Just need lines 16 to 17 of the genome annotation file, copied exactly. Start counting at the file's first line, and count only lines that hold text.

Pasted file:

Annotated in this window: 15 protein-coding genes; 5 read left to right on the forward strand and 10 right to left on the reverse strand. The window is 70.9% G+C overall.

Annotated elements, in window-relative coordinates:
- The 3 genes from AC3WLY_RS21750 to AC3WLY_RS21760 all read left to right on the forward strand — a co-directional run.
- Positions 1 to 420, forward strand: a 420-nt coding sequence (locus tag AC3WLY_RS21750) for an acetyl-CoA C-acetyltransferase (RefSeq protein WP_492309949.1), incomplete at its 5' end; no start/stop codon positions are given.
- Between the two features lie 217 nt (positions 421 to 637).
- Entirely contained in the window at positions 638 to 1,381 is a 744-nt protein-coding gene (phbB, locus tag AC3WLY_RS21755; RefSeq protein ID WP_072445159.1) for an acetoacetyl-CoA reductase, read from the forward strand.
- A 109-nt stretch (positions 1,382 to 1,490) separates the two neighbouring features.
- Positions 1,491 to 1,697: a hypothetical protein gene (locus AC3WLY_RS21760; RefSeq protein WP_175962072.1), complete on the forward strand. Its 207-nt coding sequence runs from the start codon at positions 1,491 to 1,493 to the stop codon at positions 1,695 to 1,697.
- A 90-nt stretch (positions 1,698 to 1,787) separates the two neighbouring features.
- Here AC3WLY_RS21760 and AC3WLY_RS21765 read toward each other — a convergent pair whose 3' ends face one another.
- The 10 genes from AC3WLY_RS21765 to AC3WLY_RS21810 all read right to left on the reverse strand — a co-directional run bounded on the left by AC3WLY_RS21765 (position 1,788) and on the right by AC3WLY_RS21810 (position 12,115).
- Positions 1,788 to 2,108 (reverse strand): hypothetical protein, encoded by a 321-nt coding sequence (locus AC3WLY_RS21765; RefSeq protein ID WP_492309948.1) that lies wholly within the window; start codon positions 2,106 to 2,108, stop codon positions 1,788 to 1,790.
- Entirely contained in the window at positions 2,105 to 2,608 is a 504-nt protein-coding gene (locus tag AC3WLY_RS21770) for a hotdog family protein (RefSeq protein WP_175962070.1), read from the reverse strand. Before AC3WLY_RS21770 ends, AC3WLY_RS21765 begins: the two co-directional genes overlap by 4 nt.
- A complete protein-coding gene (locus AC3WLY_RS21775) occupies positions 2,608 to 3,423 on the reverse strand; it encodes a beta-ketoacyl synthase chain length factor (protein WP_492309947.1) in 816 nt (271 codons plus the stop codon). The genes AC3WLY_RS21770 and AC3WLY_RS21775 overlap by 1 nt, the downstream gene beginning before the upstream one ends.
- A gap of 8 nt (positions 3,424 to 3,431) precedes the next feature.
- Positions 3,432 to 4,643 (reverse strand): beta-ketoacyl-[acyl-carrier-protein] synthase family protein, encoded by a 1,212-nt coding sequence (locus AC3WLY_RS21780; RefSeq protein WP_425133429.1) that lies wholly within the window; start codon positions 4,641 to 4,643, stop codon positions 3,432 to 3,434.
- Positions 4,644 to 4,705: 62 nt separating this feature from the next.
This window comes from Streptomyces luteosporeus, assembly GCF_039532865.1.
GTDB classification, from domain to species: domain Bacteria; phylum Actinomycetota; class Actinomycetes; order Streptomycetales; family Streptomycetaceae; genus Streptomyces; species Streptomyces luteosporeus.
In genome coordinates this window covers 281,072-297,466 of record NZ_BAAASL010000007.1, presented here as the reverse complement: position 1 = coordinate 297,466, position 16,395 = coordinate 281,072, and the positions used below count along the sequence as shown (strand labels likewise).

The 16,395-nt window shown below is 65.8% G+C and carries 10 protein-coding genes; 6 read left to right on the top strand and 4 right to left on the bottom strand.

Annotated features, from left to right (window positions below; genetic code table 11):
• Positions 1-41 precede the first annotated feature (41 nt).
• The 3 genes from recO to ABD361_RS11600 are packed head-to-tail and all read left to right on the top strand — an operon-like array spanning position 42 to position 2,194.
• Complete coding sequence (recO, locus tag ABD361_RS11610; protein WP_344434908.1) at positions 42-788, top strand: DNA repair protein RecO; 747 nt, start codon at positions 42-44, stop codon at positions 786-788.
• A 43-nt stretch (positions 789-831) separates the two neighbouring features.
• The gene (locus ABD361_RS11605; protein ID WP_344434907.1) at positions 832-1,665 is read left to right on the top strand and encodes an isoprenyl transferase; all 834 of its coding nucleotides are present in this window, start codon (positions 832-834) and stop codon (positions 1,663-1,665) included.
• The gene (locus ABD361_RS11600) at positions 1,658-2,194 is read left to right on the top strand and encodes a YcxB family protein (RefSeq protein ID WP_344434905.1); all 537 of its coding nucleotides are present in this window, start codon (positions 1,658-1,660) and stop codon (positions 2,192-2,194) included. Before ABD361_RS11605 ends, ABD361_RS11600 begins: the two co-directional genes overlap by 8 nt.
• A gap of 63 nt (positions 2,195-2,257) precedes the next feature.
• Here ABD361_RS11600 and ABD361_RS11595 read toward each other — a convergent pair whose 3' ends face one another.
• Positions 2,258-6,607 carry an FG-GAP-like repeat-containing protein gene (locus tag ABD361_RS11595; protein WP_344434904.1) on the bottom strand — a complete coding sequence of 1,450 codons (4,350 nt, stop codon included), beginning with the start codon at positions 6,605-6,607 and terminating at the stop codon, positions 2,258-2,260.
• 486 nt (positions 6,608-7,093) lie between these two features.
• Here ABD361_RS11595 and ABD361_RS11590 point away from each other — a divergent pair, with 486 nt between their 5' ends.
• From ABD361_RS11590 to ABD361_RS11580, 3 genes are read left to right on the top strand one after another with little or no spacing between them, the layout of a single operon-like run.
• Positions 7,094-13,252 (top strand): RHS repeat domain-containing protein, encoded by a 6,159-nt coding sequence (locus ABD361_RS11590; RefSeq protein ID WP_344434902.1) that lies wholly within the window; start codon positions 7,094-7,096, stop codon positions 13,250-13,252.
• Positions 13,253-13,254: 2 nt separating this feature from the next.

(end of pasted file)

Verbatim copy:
- Positions 3,432 to 4,643 (reverse strand): beta-ketoacyl-[acyl-carrier-protein] synthase family protein, encoded by a 1,212-nt coding sequence (locus AC3WLY_RS21780; RefSeq protein WP_425133429.1) that lies wholly within the window; start codon positions 4,641 to 4,643, stop codon positions 3,432 to 3,434.
- Positions 4,644 to 4,705: 62 nt separating this feature from the next.